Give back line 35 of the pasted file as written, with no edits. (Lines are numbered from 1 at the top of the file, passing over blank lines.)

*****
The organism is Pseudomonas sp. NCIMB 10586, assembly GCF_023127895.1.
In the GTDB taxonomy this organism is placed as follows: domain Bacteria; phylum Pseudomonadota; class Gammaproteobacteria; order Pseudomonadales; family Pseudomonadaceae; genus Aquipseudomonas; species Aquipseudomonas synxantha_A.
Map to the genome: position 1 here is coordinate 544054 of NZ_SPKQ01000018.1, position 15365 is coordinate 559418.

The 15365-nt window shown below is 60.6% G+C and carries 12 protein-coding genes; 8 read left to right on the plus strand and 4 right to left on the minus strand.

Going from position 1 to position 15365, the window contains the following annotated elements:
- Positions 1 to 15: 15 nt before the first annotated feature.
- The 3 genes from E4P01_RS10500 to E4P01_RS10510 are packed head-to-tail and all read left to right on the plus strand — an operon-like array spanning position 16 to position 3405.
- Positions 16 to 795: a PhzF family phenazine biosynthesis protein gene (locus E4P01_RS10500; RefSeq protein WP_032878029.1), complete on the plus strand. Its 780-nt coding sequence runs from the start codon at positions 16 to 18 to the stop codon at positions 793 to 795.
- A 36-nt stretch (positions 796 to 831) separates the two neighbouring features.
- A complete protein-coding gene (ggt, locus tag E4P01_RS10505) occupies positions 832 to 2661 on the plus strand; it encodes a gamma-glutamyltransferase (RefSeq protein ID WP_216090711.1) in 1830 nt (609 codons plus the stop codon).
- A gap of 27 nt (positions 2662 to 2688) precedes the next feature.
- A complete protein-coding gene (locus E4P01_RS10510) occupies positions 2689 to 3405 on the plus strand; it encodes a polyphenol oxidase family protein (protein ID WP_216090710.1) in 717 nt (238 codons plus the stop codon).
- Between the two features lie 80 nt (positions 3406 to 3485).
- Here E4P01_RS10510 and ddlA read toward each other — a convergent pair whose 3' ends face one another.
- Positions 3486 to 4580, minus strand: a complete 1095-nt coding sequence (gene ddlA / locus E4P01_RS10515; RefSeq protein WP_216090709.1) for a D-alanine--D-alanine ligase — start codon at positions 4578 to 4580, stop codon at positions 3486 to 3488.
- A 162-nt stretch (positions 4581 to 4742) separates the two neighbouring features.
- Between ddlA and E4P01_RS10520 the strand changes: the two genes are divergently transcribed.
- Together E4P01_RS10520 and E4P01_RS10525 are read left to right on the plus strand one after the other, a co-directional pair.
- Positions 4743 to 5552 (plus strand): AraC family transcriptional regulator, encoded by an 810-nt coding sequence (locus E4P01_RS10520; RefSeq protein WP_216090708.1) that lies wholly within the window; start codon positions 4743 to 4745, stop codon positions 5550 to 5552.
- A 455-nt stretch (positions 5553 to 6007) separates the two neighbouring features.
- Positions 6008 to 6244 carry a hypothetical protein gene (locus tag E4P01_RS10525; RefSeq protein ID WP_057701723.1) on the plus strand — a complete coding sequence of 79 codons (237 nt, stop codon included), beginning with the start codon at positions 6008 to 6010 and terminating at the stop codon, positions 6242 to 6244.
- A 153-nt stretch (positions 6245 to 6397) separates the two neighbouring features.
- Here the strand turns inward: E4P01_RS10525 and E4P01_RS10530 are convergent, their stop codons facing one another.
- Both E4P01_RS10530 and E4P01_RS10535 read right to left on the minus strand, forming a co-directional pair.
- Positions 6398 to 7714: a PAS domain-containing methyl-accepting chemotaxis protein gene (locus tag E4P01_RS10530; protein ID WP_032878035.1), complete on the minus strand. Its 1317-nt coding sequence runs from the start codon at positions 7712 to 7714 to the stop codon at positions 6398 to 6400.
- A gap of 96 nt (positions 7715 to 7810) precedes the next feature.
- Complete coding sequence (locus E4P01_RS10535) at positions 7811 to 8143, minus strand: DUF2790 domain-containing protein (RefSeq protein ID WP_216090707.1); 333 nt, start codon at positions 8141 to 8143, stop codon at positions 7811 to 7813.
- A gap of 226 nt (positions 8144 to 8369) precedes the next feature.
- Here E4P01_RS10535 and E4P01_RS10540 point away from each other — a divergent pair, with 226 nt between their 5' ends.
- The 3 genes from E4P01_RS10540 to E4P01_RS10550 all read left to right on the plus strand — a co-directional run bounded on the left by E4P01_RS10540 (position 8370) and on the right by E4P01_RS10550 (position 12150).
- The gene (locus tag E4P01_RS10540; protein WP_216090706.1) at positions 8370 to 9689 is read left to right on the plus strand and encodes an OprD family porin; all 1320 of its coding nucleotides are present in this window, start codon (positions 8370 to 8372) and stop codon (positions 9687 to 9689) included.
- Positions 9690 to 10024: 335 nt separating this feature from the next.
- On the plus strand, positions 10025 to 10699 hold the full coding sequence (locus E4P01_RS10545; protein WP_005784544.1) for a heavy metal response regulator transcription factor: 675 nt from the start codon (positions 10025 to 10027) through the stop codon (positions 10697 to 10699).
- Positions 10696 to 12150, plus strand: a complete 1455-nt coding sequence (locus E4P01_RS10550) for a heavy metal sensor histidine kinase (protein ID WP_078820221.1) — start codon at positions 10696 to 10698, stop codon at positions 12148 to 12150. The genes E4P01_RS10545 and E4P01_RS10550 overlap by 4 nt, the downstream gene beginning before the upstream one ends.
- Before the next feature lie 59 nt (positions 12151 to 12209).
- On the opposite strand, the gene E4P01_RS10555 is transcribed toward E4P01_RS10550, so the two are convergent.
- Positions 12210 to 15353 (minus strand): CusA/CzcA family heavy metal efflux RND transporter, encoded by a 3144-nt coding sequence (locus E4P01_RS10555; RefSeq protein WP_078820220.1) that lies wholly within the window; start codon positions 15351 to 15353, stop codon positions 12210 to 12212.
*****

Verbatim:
- Before the next feature lie 59 nt (positions 12151 to 12209).